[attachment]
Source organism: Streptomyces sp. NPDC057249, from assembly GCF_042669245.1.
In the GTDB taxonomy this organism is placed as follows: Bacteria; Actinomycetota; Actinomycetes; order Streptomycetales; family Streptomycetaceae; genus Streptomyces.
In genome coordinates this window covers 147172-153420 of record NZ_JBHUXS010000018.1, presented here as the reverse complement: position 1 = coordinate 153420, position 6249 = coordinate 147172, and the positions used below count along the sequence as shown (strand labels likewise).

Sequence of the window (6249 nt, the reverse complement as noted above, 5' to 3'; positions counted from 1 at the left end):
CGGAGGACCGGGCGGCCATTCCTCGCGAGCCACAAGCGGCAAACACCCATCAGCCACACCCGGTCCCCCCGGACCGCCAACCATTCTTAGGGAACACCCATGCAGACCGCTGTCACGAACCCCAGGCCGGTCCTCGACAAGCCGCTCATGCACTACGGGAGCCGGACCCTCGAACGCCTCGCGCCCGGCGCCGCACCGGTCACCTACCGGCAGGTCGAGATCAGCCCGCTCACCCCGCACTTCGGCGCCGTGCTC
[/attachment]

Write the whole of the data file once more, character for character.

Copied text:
Source organism: Streptomyces sp. NPDC057249, from assembly GCF_042669245.1.
In the GTDB taxonomy this organism is placed as follows: Bacteria; Actinomycetota; Actinomycetes; order Streptomycetales; family Streptomycetaceae; genus Streptomyces.
In genome coordinates this window covers 147172-153420 of record NZ_JBHUXS010000018.1, presented here as the reverse complement: position 1 = coordinate 153420, position 6249 = coordinate 147172, and the positions used below count along the sequence as shown (strand labels likewise).

Sequence of the window (6249 nt, the reverse complement as noted above, 5' to 3'; positions counted from 1 at the left end):
CGGAGGACCGGGCGGCCATTCCTCGCGAGCCACAAGCGGCAAACACCCATCAGCCACACCCGGTCCCCCCGGACCGCCAACCATTCTTAGGGAACACCCATGCAGACCGCTGTCACGAACCCCAGGCCGGTCCTCGACAAGCCGCTCATGCACTACGGGAGCCGGACCCTCGAACGCCTCGCGCCCGGCGCCGCACCGGTCACCTACCGGCAGGTCGAGATCAGCCCGCTCACCCCGCACTTCGGCGCCGTGCTC